If a photo is worth a thousand words, what is the value of an emoji?
Surprisingly, it’s worth more than you think.
A smiley face is just a smiley face, isn’t it? Unfortunately, it’s not there anymore. At this point, the basic emoji keyboard has 95 smiley faces with different facial expressions and gestures, many of which don’t mean the same for all of us. I once had to point out to a friend that the tearful face she meant “crying” was actually a “crying laughing” emoji. Needless to say, it caused some confusion within our group of friends.
However, not all emoji fakes are so obvious. And professional emoji missteps can cause greater concern than accidental text from friends.
Just think about it. What does a winking smiley face mean to you? Or is it a smiley face wearing a cowboy hat? What about a smile with an open mouth and a smile with a closed mouth?
Then ask the child what those emojis mean. The possibilities are: Your answer does not match. What we consider to be a happy and welcoming smiley face in a crowd of over 30 can send an ironic and condensed atmosphere to Gen Z. The skull, on the other hand, may seem to you a clear reference to death or danger, but 25 years old-it means “I’m dying with laughter.”
Erika Dawan, author of “Digital Body Language: How to Build Trust and Connections, Regardless of Distance,” recently points out. The Wall Street Journal An article on why you need to be aware of these differences. Emojis are more often used in work conversations. Remote work also required faster messages between platforms such as Microsoft.
Of course, many older generations argue that the office is not a place for emoji. They say emoji are not experts and weaken conversations. However, the anti-emoji crowd may still rely on formal email. They forget that communication, and even professional communication, takes place on so many platforms that they need to adapt to different communication styles.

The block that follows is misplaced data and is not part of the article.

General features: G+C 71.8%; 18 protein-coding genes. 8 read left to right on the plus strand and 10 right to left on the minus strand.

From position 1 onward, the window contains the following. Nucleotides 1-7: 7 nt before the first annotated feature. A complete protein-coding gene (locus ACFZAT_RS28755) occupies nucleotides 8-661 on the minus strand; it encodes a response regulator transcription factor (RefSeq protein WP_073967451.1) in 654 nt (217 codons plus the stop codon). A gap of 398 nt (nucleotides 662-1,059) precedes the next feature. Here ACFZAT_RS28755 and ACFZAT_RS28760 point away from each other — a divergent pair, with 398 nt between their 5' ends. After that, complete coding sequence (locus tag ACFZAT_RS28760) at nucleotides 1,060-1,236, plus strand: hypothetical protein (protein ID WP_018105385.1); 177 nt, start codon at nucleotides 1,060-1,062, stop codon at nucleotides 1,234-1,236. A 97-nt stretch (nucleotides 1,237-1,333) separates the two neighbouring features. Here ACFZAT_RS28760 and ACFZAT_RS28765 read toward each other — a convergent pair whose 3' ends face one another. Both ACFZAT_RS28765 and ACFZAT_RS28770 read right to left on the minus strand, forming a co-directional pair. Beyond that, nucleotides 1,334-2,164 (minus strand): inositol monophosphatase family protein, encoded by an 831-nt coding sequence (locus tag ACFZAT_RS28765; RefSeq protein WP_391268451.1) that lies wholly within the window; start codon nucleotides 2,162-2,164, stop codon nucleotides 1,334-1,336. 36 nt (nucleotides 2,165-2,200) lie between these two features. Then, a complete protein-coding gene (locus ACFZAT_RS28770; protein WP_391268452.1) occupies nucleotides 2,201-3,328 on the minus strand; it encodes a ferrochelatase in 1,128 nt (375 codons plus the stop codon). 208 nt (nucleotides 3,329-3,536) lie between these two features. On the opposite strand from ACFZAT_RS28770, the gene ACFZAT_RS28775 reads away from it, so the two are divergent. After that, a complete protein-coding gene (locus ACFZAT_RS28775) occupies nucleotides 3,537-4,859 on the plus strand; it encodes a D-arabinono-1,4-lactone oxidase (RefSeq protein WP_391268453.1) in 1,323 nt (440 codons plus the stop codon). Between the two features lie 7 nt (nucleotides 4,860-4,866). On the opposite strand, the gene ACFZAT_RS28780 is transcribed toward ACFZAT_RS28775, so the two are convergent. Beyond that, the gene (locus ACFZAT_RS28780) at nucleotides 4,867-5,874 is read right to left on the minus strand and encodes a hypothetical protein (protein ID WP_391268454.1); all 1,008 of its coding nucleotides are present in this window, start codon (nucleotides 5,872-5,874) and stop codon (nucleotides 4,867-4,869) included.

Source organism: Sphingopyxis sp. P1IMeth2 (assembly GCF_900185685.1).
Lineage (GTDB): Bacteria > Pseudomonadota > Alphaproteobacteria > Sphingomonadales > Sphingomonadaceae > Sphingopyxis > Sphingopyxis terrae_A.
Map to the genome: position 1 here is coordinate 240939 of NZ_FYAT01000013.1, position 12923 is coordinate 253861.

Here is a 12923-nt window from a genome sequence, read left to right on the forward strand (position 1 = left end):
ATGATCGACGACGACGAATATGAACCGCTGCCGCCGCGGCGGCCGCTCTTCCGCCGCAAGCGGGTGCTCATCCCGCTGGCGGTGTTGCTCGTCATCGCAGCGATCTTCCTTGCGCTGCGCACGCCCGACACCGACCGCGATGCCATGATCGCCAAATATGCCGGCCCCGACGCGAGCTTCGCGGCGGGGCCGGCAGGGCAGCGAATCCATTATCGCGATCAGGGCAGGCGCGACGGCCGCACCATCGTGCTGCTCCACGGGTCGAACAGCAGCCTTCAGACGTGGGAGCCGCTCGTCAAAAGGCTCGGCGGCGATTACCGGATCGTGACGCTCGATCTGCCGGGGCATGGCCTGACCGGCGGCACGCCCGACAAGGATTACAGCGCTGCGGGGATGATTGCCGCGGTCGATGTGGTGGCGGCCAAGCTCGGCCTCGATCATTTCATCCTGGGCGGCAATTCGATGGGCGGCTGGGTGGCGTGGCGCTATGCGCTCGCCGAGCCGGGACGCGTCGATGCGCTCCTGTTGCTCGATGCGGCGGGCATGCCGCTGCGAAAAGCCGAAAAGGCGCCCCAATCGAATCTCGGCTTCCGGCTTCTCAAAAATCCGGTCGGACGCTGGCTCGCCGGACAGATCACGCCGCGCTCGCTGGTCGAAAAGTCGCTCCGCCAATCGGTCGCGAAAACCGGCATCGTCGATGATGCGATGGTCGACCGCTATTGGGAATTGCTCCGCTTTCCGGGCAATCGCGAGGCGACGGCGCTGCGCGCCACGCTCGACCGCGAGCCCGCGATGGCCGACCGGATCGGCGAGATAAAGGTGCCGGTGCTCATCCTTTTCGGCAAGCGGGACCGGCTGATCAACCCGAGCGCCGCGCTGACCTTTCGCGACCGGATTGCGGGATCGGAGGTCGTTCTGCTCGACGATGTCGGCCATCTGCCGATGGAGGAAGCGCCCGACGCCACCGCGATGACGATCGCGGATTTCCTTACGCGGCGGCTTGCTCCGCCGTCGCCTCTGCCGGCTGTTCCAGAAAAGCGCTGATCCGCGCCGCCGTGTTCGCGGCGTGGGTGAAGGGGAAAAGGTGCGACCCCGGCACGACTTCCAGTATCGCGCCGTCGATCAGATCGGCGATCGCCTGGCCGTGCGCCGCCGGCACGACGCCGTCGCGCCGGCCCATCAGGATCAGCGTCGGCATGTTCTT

It is naive to think that emoji can be avoided in 2021. One day I send a professional email to a client, followed by a WhatsApp message full of emoji to a colleague. The use of emoji is almost always required for social media posts. We regularly use emoji in our marketing campaigns.
The use of emoji is also of real value. As you continue to work remotely, emojis can use additional visual features to make your communication more personal. Companies can also use pictograms to clarify points.previous The Wall Street Journal The article showed how companies can specify certain emojis to have meaning within the company. For example, one company uses a teddy bear emoji to hug at the beginning of minutes shared on Slack. The bear now represents a summary of the meeting, letting the reader know that he is trying to read important details.
These modern hieroglyphs can also straddle international barriers. Global companies may find it easier to communicate with properly placed pictograms.
Of course, emoji should not be used meanly. As with placing an exclamation point in an email, there are still strategies for using proper and professional emoji. Also, the sharing of emoji between generations and internationally should be considered as carefully as the viewer should always be considered.
After all, it’s unlikely that a 20-year-old intern will judge you with a misused smiley face. But it’s okay to know the new emoji Lexicon. Communication is constantly evolving, and working more closely with Gen Z allows us to communicate our emotions as clearly as possible. Hopefully the next time the skull appears in the message, it’s nothing but laughter.